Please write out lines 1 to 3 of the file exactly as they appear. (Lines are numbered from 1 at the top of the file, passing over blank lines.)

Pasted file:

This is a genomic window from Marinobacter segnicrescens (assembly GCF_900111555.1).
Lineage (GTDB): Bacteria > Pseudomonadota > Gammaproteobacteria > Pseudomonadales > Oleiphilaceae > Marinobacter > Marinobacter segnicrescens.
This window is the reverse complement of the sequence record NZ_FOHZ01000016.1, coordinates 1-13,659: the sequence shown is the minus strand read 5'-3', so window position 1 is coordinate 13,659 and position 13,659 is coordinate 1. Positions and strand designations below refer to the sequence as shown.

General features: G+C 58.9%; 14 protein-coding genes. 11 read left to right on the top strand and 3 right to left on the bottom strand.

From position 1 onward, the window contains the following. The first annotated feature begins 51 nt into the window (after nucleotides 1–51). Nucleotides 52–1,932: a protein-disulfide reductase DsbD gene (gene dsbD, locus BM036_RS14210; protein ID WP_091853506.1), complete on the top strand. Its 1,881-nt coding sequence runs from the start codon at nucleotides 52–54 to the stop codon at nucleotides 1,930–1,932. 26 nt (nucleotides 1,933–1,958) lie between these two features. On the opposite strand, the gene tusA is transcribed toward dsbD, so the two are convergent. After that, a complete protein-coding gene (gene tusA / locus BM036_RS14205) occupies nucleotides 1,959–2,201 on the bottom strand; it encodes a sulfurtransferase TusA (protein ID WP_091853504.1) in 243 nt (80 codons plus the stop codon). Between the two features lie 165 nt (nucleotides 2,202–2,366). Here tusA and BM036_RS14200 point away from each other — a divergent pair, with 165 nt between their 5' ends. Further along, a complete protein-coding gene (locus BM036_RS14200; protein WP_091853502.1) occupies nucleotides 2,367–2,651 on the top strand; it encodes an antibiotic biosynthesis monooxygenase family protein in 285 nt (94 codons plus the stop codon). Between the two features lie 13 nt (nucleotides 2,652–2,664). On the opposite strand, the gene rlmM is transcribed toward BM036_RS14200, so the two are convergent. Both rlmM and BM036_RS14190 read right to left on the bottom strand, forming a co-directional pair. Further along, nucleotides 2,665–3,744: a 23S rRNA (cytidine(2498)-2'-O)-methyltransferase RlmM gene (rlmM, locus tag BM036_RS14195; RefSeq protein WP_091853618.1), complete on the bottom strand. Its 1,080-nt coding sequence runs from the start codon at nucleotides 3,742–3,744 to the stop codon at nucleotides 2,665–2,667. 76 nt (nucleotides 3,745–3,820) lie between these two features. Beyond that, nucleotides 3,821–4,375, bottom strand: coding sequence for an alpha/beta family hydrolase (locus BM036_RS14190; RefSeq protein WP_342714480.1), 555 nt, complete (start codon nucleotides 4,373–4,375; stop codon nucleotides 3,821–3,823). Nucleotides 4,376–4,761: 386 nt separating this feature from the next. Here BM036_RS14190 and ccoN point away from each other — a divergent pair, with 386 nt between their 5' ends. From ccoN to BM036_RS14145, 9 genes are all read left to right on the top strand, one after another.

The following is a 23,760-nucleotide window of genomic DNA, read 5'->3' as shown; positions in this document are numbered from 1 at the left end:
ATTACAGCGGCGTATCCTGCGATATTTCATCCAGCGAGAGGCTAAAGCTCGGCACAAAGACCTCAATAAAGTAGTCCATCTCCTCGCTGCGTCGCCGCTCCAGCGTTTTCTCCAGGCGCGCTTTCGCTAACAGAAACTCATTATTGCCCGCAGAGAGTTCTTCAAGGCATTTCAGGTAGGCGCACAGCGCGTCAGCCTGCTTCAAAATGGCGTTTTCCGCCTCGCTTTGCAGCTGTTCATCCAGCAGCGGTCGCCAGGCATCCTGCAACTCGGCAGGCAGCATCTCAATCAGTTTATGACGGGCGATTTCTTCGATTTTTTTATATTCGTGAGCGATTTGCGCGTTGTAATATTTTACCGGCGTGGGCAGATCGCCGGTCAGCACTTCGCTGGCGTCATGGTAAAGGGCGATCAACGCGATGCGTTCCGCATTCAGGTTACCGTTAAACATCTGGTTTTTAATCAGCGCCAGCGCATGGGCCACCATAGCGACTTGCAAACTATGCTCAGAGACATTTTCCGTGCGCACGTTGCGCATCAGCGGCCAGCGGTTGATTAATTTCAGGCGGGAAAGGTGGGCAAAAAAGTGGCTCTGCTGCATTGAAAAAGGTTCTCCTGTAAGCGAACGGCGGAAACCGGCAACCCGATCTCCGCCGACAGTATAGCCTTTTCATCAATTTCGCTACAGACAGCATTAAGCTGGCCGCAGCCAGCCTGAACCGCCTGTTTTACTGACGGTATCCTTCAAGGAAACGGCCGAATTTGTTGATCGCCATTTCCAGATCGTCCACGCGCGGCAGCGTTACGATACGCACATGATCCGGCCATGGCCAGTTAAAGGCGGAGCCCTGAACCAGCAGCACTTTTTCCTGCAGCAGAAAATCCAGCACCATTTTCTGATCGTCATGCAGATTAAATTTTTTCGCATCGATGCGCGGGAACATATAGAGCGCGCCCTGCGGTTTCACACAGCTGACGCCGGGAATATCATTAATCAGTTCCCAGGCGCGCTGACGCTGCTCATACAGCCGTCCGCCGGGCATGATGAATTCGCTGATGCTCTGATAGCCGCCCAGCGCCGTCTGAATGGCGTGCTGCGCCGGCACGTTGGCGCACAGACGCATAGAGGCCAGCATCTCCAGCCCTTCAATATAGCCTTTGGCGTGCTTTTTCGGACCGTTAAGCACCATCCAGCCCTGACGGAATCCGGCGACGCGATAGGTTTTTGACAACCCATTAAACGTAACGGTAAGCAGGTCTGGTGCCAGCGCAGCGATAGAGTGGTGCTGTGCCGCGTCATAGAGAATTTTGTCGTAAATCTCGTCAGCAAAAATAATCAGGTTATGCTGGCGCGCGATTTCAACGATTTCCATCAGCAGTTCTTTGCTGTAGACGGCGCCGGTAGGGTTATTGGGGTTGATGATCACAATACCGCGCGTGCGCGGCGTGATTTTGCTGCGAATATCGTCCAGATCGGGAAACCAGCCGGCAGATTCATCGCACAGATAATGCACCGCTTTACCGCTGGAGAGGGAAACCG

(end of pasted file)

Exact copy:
This is a genomic window from Marinobacter segnicrescens (assembly GCF_900111555.1).
Lineage (GTDB): Bacteria > Pseudomonadota > Gammaproteobacteria > Pseudomonadales > Oleiphilaceae > Marinobacter > Marinobacter segnicrescens.
This window is the reverse complement of the sequence record NZ_FOHZ01000016.1, coordinates 1-13,659: the sequence shown is the minus strand read 5'-3', so window position 1 is coordinate 13,659 and position 13,659 is coordinate 1. Positions and strand designations below refer to the sequence as shown.